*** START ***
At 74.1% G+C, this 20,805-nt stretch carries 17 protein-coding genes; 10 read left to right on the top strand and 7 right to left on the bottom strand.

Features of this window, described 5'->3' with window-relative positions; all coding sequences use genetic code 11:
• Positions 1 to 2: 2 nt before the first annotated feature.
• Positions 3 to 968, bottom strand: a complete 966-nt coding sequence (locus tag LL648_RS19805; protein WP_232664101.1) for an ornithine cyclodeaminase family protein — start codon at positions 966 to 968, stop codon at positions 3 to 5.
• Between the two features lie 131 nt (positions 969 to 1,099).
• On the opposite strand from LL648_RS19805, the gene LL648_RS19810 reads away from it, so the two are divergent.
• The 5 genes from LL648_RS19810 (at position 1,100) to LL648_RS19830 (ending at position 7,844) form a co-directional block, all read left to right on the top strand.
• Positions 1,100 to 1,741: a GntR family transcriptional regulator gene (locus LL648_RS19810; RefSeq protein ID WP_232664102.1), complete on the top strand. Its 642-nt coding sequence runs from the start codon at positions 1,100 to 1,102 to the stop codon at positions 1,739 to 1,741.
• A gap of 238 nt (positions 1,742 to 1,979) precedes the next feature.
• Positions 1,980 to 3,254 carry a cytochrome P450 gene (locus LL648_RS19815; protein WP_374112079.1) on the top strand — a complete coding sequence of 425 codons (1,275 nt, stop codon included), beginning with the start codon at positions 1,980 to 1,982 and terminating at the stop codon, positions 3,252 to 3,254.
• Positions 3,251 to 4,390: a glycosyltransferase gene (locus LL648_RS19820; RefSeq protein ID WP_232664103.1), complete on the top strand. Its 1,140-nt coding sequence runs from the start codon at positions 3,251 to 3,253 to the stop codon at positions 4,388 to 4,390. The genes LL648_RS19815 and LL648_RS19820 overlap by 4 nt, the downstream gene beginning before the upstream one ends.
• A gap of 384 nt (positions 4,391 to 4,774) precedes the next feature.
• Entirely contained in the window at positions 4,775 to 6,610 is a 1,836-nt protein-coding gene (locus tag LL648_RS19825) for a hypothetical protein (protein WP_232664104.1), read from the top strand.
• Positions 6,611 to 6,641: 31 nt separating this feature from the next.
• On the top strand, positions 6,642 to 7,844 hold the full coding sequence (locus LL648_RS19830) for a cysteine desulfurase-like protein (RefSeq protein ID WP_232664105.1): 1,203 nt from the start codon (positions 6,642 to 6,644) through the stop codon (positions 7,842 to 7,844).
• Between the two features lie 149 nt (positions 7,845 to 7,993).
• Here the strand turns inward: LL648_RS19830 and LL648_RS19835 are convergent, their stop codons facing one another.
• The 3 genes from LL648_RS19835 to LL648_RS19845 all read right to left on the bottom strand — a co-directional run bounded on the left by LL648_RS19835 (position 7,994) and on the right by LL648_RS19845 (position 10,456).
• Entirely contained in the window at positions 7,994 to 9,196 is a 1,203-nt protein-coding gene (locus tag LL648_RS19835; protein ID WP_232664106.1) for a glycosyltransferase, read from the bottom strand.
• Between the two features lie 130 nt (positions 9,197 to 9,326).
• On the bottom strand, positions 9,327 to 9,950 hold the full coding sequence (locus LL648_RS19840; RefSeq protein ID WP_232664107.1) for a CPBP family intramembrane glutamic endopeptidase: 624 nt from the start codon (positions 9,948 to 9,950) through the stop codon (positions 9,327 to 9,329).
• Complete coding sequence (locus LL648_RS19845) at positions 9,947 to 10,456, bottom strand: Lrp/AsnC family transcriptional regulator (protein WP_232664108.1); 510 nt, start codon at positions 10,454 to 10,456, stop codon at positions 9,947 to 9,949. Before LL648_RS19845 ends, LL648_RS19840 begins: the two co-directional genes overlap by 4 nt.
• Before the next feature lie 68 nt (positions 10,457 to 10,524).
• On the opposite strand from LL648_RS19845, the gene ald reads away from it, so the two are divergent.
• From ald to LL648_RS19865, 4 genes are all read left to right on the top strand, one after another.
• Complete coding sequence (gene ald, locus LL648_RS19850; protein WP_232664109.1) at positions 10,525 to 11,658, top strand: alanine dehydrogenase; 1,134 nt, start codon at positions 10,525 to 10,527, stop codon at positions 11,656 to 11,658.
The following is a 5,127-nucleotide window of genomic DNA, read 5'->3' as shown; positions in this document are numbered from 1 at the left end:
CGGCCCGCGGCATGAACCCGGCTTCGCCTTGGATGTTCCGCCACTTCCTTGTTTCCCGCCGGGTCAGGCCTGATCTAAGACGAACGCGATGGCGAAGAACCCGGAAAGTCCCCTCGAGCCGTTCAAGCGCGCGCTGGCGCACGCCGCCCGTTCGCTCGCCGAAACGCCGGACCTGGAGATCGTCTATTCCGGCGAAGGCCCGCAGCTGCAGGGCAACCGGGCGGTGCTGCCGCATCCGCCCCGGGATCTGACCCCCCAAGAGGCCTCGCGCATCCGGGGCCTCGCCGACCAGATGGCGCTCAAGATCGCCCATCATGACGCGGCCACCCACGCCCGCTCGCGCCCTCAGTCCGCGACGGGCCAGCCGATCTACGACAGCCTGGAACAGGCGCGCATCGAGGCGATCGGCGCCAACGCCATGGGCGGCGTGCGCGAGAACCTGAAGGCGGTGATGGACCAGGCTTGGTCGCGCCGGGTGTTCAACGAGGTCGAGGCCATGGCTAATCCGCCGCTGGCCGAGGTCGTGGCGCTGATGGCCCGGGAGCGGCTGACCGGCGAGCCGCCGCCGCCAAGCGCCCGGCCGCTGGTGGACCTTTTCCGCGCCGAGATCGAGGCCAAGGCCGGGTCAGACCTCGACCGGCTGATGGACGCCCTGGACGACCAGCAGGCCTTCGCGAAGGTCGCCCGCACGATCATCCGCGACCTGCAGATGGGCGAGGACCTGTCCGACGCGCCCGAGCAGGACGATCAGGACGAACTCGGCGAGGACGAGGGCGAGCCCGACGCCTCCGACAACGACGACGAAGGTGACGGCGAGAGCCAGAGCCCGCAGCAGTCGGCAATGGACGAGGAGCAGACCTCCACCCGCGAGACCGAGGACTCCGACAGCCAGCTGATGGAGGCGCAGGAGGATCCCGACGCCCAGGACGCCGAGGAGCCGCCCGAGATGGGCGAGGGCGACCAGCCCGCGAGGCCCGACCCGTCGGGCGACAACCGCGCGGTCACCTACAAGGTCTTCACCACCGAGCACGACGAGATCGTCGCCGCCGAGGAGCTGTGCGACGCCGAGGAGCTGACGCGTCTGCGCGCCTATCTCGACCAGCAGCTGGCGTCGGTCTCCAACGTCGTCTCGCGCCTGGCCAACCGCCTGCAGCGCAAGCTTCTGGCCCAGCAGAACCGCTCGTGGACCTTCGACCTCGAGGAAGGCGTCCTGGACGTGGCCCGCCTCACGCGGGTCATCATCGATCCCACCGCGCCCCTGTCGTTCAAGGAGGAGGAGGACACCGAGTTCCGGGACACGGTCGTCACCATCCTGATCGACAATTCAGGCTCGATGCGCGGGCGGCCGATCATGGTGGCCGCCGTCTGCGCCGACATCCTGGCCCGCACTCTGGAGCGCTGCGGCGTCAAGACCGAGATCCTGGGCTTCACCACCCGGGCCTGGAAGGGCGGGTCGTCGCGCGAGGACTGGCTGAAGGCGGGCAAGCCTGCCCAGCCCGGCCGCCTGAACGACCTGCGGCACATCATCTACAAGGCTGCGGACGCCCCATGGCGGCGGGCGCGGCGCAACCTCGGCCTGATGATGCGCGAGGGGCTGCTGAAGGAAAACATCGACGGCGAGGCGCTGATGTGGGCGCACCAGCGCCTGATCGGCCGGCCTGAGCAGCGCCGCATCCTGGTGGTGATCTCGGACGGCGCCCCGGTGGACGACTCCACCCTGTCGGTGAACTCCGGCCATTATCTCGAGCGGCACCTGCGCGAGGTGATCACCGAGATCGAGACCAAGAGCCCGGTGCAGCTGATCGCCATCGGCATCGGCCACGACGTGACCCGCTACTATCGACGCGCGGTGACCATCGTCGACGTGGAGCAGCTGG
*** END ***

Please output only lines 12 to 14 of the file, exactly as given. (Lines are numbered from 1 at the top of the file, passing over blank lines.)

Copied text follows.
• A gap of 384 nt (positions 4,391 to 4,774) precedes the next feature.
• Entirely contained in the window at positions 4,775 to 6,610 is a 1,836-nt protein-coding gene (locus tag LL648_RS19825) for a hypothetical protein (protein WP_232664104.1), read from the top strand.
• Positions 6,611 to 6,641: 31 nt separating this feature from the next.